Tiger Woods continued his total domination of the WGC American Express Championship on Friday when the world No.1 and title-holder added a 64 to his opening 63 to surge to a five-stroke lead.
Woods again swooped on the 18th hole for an eagle to enhance his lead.
In the first round he ran in a 20-footer for eagle to ensure his overnight lead. In the second round he holed from half that distance to shrug off his rivals.
On 15-under-par 127, after his seven-under par return, he leads in the clubhouse by five shots from his Ryder Cup teammates Jim Furyk and Stewart Cink and one of his opponents at The K Club last week, Briton David Howell.
Another one of Europe's team, Padraig Harrington, is a further stroke back.
For a second day Woods showed considerable prowess on the greens, holing from 36ft on the short fourth and running in a series of 10-15 footers as he aims for a fifth win in the tournament since it began in 1999.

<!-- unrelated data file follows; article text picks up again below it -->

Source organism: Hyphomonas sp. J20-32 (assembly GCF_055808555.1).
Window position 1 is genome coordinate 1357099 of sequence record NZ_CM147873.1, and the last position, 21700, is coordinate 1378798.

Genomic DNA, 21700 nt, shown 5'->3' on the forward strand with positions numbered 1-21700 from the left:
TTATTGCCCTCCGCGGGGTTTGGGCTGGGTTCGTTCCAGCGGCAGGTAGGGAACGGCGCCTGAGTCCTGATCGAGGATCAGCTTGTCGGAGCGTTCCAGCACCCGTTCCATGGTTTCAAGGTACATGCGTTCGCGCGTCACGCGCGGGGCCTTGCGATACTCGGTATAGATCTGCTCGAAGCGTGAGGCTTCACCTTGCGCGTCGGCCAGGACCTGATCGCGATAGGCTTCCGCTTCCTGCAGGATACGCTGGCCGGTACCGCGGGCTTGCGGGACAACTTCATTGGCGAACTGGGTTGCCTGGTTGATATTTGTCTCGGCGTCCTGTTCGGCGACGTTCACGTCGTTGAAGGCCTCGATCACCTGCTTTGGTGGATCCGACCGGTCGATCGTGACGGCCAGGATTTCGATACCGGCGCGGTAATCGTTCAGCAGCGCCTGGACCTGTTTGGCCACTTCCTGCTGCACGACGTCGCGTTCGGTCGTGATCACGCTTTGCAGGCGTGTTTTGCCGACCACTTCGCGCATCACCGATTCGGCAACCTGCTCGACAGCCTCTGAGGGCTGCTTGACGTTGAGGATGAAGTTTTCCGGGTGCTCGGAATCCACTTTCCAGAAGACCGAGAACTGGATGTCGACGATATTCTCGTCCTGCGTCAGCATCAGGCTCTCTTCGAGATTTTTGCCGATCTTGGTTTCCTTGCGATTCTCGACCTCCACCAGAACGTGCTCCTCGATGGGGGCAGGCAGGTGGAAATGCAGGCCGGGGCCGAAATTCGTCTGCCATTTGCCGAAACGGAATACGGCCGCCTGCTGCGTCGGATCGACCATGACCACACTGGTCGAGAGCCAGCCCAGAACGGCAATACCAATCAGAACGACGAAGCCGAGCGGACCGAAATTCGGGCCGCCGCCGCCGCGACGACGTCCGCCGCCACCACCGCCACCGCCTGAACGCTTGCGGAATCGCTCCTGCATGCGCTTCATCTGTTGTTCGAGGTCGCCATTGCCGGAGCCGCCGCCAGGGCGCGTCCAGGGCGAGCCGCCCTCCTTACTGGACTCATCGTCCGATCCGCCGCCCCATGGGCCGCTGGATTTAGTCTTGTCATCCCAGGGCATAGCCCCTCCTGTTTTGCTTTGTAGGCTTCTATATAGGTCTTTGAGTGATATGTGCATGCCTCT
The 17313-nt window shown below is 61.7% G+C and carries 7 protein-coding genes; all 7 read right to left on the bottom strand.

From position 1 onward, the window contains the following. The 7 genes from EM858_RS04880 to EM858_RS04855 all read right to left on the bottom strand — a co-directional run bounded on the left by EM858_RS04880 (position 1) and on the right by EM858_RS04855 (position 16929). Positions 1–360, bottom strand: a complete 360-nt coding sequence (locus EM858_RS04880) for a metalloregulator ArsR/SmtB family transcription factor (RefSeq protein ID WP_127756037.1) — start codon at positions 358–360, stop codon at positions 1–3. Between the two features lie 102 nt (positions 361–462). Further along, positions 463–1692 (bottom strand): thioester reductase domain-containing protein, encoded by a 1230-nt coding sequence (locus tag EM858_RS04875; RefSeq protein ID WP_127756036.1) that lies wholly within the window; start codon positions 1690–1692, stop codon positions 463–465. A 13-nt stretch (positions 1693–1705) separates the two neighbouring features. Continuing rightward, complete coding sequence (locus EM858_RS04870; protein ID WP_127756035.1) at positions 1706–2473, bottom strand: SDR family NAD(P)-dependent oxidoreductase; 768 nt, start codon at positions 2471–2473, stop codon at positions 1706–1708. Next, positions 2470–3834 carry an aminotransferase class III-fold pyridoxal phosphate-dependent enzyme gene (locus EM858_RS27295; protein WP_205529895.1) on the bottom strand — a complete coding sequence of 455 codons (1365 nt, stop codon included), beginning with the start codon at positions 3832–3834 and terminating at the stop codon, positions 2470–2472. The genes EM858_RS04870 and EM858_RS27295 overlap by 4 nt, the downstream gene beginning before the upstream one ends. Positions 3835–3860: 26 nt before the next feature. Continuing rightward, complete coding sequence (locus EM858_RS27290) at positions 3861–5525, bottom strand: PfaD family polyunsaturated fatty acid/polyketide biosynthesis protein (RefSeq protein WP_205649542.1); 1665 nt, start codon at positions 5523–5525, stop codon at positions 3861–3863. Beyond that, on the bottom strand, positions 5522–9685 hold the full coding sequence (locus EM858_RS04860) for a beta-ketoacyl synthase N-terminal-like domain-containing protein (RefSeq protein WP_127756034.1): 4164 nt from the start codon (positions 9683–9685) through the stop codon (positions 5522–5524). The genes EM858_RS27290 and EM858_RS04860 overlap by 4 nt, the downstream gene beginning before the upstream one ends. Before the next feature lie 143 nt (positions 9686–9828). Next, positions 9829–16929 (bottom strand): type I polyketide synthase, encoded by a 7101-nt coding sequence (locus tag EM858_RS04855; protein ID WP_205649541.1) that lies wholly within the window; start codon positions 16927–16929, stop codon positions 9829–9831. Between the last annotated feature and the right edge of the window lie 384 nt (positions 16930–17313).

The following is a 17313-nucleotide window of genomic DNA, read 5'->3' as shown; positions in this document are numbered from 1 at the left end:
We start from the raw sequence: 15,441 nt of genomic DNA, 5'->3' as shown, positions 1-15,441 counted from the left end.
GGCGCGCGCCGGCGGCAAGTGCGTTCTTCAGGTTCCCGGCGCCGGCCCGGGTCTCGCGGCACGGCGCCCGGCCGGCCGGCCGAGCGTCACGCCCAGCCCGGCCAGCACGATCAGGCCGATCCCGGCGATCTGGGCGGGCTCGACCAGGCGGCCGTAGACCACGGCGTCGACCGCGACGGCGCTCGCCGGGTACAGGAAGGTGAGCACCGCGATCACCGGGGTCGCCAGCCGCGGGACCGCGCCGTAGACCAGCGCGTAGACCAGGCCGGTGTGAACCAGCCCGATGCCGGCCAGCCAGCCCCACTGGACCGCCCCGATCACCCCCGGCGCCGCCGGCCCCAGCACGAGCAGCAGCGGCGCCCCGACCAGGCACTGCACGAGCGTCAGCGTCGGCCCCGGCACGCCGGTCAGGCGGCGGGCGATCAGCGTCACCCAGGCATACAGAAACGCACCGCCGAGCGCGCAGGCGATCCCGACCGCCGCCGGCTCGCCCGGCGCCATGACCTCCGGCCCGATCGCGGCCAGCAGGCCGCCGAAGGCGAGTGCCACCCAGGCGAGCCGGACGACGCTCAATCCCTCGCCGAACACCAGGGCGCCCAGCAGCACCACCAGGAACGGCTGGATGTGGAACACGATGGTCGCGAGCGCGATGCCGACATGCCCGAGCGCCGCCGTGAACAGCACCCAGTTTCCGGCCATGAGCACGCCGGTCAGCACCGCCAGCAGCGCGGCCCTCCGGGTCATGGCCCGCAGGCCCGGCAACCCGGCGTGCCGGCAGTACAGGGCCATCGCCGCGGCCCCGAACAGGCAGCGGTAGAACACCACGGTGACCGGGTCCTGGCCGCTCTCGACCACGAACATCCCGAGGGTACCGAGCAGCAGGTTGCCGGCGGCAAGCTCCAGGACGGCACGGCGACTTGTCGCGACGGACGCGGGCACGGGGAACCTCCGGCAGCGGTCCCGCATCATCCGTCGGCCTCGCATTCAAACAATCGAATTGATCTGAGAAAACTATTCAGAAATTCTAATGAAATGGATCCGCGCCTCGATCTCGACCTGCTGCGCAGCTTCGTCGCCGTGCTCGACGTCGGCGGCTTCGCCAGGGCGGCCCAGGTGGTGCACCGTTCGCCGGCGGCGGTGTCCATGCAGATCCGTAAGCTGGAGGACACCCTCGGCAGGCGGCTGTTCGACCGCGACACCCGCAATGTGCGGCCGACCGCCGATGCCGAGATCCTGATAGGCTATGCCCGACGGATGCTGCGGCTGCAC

Even at his last hole, after a rare wayward drive, he rolled to within two feet of the cup to avoid dropping a second shot in the tournament in two days.
"To make that little three on 18 got things going," Woods told reporters, saying he had played even better than in his first round. "I hit the ball more clean, more crisp, controlled my flight better."
Asked how he seemed to be able to win world golf championships at will, Woods, who has been victorious in 11 individual tournaments, said: "It's basically very similar to major championships ... You've got great fields. Granted, they're not full fields, but it's always nice to play the best players in the world."
With most of the championships for the immediate future taking place in the US, Woods regretted the monopoly, saying: "It is unfortunate. This is a global game and it's one of the reasons why we've played all over the world."
Howell, who overcame Woods to win last year's Champions' tournament in China, denied the Americans; dominance of the leaderboard with a seven-birdie 66.
Furyk, Woods's Ryder Cup partner, was a shot better to come through the field, while Cink carded a 67.
Harrington lost his chance of a share of second place by bogeying the last for a 69.